The volume of a stock reflects the activity of buyers and sellers and each unit of volume in the market shows the activity of two persons: one has sold the shares, and another one has bought, similarly for derivatives - one has sold a contract, and other has bought a contract. Daily volume reflects the number of shares or contract traded in a specific day.
Some traders neglect the importance of volume, as they are under the impression that the market is efficient, and prices reflect all the available information of the stock. They belong to the school of thought whose beliefs are in the efficient market hypothesis, and they say that one gets paid on price, not on volume.
However, professional traders are well aware of the fact that analysing volume gives them an understanding of the market depth and helps to trade better.
Here, we are going to discuss top-five leaders on the broader index of the LSE:
- LLOYD Banking Group Plc
London stock exchange-traded LLOYD Banking Group Plc (LON: LLOY) is the UK's second-largest bank by market capitalisation. The outstanding market capitalisation of the bank stood at £41.4bn, with 70.04bn shares in issue. In the year-over period, shares of LLOY delivered a price return of approximately 6.7% and handed gains of around 15% on a year-to-date basis, whereas benchmark FTSE 100 index delivered a price return of 4.53% on a YoY basis and approximately 8% on a YTD basis. The bank’s relative price increase is 2.2% on a YoY basis and 7% on a YTD basis, respectively.
Shares of LLOY were the most active in terms of volume at the LSE as on November 20, 2019. The average volume traded in LLOY shares was approximately 17.6% lower against the average daily volume traded in the past 30-days. However, despite a marginal fall in its share price over the past couple of days, it's still trading above its short-term and long-term crucial support levels of 50-day and 200-day simple moving averages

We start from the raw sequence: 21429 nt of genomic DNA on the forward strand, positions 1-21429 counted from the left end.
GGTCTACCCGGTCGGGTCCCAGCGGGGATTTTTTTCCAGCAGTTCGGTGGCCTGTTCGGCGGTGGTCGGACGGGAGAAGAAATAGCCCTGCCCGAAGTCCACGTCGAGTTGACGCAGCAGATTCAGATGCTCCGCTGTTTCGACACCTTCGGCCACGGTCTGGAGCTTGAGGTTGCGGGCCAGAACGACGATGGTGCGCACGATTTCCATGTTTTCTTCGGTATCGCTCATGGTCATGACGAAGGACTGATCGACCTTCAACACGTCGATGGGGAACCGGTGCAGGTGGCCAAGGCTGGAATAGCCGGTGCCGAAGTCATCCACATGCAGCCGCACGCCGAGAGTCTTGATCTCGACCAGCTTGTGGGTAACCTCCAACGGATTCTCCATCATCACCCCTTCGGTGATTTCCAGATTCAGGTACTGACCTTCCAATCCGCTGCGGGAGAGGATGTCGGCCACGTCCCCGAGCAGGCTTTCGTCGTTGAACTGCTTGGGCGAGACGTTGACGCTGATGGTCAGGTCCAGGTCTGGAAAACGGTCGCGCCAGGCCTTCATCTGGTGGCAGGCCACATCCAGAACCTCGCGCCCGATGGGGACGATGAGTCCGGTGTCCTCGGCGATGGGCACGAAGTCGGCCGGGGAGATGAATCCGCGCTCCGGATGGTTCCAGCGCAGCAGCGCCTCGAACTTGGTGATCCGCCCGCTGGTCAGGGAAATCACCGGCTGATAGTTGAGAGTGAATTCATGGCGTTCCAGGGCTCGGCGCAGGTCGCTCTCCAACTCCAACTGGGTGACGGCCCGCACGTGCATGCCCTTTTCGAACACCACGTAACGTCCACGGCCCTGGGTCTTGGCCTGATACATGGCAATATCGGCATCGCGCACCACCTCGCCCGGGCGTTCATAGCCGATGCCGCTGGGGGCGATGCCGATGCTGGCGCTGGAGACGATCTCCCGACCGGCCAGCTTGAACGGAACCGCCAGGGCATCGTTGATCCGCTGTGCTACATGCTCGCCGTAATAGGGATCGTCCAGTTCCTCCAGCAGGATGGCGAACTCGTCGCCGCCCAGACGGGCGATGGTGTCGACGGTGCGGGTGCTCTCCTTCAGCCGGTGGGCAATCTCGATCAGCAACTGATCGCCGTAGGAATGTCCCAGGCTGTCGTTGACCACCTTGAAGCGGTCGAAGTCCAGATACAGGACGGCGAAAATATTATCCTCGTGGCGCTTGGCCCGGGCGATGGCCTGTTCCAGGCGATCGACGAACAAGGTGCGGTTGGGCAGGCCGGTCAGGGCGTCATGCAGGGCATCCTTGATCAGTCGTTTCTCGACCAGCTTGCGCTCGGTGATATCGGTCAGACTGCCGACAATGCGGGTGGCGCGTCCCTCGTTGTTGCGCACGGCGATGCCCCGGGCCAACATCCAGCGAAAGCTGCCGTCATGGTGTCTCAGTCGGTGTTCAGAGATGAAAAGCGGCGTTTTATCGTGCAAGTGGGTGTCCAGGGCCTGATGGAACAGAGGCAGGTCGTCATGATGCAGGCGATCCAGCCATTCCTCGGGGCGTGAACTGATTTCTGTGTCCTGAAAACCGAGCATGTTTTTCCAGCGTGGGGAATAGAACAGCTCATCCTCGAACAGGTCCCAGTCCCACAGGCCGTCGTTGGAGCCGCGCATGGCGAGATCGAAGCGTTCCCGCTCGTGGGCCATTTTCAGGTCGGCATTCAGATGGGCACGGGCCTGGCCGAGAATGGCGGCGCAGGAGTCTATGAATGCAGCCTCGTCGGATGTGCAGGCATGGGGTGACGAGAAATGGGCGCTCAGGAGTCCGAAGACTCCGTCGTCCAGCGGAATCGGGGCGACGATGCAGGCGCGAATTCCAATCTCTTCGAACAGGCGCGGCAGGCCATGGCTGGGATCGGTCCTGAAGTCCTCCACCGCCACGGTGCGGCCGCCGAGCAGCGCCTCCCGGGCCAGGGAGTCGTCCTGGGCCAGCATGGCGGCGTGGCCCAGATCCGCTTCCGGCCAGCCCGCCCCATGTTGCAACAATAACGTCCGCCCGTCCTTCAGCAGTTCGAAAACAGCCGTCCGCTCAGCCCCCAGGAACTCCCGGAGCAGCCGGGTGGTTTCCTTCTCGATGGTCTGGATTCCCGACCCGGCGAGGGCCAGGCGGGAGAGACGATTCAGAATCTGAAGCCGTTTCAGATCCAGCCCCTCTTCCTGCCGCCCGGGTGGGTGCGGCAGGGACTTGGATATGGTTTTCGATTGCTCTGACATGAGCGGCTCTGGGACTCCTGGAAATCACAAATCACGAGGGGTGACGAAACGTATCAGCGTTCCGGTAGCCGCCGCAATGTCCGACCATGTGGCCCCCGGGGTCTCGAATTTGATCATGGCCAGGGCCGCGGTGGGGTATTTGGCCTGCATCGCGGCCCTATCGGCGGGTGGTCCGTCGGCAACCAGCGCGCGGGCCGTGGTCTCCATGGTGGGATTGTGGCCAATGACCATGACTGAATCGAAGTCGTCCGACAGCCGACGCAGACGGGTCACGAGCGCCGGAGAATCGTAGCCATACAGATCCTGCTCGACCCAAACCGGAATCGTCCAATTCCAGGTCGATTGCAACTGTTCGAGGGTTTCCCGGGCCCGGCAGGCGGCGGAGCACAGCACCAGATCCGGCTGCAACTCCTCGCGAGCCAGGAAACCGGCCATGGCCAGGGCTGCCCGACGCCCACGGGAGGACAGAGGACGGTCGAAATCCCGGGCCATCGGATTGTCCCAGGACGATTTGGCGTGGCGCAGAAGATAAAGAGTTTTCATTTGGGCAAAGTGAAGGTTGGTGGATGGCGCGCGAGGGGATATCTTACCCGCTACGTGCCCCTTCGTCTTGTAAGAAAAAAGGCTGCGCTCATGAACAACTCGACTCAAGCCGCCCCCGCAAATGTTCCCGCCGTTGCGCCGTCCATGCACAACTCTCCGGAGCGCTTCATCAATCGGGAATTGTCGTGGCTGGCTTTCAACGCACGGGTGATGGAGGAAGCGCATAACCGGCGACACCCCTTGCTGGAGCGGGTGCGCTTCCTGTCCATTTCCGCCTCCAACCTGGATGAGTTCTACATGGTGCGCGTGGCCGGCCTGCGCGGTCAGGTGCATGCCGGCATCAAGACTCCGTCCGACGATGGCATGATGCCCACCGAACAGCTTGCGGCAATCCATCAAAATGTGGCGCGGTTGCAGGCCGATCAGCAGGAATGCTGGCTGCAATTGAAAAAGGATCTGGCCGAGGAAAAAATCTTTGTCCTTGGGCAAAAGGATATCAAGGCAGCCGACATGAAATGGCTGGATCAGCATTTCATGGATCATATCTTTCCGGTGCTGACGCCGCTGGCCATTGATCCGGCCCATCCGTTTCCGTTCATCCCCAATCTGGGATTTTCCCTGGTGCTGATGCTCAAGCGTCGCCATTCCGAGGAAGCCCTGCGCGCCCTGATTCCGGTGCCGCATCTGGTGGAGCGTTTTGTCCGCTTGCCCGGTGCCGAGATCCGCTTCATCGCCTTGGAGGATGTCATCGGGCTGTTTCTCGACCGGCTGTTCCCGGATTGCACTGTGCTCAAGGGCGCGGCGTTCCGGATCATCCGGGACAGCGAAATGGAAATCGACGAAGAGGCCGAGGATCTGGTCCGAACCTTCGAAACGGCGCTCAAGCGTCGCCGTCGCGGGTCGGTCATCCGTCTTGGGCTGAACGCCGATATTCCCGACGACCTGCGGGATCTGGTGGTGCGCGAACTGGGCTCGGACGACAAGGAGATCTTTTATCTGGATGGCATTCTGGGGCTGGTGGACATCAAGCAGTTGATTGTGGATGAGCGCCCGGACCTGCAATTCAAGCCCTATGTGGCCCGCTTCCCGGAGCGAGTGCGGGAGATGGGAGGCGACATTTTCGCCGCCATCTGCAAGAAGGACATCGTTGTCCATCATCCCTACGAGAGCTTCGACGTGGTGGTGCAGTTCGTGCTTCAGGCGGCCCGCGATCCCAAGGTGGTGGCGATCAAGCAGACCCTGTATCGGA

Also, despite a relatively higher performance against the benchmark FTSE 100, stock of LLOY recorded on a YoY basis, and YTD basis, the dividend yield of LLOY stood at 5.52%, substantially higher against the FTSE 100’s dividend yield of 4.6%.
From the valuation standpoint, in terms of Price-to-Book Value ratio, shares of LLOY traded at 0.86x against the peer average of 0.51x, in terms of Price-to-free cash flow ratio, shares of LLOY traded at 39.62x of its free cash flow per share, whereas peers average Price-to-Free cash flow ratio stood at 12.81x, that reflects shares of LLOY are trading at a relatively premium valuation against its peer group companies.
- Centrica Plc
FTSE 100 constituent Centrica Plc (LON: CNA) is the UK's fourth-largest water, gas and multi-utilities company in terms of the market capitalisation. The outstanding market capitalisation of the group stood at £4.23bn, with 5.82 shares in issue.
Shares of CNA tumbled more than 50% in a year-over period and around 46% in a year-to-date basis, however, the trend has reversed in the past three months as its shares have strengthened by approximately 13% in the past three months and 4% in the past one month time, respectively.
Shares of CNA were also among the top five active stocks at the London Stock Exchange as of November 20 and traded 1.17% lower at GBX 72.70, reflecting sellers outnumbered buyers. Also, its shares traded well below its long-term crucial support level of a 200-day simple moving average.
The dividend yield of the company stood at 13.62% ranking it among the top higher dividend yield FTSE 100 stocks at the LSE; however, steep plunge in its share price in the year-over period could be the reason behind higher dividend yield.